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Natural Awakenings Washington DC Metro

Environmental Film Festival Founder

Jul 01, 2015 01:13AM
The National Audubon Society presented Flo Stone, founder and president emerita of the Environmental Film Festival, with the Rachel Carson Award in New York City on May 20. The prestigious Audubon award recognizes visionary women whose dedication, talent and energy have advanced positive change in environmental and conservation locally and on a global scale.

“Women helped start Audubon more than a hundred years ago and have played a leading role in conservation ever since. That’s what we’re celebrating today – women who have truly made a difference.” said Audubon President and CEO David Yarnold. “And we hope that by honoring their example, we’ll inspire the next generation of women and girls to aim high. Women understand that we all need clean air, clean water and healthy natural spaces, and they're willing to do something about it.”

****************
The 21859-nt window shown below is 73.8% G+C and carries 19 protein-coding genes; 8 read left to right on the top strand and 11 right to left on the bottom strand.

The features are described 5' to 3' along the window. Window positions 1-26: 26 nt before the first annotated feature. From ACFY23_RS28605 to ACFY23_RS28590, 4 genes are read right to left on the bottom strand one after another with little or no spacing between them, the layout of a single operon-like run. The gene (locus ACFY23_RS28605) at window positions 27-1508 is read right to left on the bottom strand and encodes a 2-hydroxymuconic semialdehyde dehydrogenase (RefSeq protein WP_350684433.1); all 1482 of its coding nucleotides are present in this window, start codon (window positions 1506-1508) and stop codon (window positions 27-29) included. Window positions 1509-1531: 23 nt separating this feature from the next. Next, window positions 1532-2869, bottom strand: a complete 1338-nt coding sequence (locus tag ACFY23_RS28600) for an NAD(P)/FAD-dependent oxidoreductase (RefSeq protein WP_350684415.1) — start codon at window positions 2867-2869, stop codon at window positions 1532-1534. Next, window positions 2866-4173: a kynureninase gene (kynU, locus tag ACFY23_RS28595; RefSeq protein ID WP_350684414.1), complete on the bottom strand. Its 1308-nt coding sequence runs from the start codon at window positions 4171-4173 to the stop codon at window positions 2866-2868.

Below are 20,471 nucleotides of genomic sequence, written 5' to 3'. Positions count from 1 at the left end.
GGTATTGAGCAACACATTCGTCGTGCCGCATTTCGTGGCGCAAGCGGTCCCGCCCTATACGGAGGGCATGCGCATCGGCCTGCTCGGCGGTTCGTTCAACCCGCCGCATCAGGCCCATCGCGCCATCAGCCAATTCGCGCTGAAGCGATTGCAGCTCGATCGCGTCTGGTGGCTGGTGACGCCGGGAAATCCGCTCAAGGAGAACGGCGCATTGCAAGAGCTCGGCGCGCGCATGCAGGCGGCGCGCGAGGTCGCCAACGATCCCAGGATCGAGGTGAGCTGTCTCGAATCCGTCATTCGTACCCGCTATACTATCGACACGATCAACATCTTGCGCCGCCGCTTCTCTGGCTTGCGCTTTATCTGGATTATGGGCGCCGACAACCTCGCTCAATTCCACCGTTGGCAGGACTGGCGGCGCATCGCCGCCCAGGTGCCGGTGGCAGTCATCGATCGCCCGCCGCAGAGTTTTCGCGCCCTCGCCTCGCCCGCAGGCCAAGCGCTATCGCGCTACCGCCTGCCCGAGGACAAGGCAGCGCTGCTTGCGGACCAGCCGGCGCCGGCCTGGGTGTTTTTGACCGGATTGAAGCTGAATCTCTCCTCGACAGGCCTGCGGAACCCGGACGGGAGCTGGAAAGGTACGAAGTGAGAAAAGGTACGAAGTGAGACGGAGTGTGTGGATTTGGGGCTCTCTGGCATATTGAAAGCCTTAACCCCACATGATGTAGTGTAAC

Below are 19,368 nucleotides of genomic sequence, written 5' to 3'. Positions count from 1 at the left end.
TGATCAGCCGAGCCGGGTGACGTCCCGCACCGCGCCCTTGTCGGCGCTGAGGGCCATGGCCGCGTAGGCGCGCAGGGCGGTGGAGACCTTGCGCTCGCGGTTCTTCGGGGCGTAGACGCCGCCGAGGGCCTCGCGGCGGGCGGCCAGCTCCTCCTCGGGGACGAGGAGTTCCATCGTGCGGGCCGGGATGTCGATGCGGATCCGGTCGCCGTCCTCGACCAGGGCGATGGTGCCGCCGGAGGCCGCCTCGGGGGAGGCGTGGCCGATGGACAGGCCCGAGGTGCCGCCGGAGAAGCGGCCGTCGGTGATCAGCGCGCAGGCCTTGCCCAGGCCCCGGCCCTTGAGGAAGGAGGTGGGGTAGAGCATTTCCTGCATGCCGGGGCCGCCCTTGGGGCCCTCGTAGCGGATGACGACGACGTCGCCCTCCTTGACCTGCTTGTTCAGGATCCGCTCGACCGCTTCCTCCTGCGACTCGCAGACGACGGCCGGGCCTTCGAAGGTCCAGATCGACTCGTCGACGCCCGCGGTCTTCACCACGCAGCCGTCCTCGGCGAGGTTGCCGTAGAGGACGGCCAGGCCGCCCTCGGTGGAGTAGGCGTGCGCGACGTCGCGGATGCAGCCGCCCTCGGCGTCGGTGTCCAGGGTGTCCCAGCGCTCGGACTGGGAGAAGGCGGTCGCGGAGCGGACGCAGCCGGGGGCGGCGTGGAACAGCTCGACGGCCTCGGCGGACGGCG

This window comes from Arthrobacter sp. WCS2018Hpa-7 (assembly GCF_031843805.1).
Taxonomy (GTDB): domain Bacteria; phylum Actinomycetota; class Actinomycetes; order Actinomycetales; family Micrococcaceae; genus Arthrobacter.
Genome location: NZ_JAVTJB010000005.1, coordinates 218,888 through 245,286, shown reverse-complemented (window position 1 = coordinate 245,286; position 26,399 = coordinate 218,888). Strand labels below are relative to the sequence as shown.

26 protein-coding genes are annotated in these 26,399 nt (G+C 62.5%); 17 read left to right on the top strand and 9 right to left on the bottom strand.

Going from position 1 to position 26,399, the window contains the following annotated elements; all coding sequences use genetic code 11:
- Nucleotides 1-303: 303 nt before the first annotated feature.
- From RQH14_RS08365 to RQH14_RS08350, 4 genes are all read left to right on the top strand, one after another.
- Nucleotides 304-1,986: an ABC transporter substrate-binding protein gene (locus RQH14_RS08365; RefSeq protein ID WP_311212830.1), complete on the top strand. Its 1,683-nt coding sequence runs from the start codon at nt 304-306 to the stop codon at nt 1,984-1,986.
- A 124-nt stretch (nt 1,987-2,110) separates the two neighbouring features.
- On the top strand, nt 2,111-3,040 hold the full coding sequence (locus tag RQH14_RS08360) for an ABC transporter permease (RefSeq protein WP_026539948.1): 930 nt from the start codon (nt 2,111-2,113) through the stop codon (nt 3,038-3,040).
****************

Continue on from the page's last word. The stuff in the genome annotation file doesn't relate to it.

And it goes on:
Founded in 1993, the Environmental Film Festival is the largest and longest-running environmental film festival in the country and a major collaborative cultural event in the Washington, D.C. area. Each March, the Festival presents a diverse selection of high-quality environmental films chosen to provide fresh perspectives on global, national and local environmental issues. Documentaries, narratives, animations and shorts are shown, as well as archival, experimental and children’s films. The Festival also presents year-round programs that complement the main Festival’s offerings.

The 2015 Festival screened 173 films, including 98 Washington, D.C., U.S. and world premieres, from 31 countries at 55 venues across the city to an audience of over 30,000.

For more information, visit DCEFF.org. The 2016 Festival will take place from March 15-26

 

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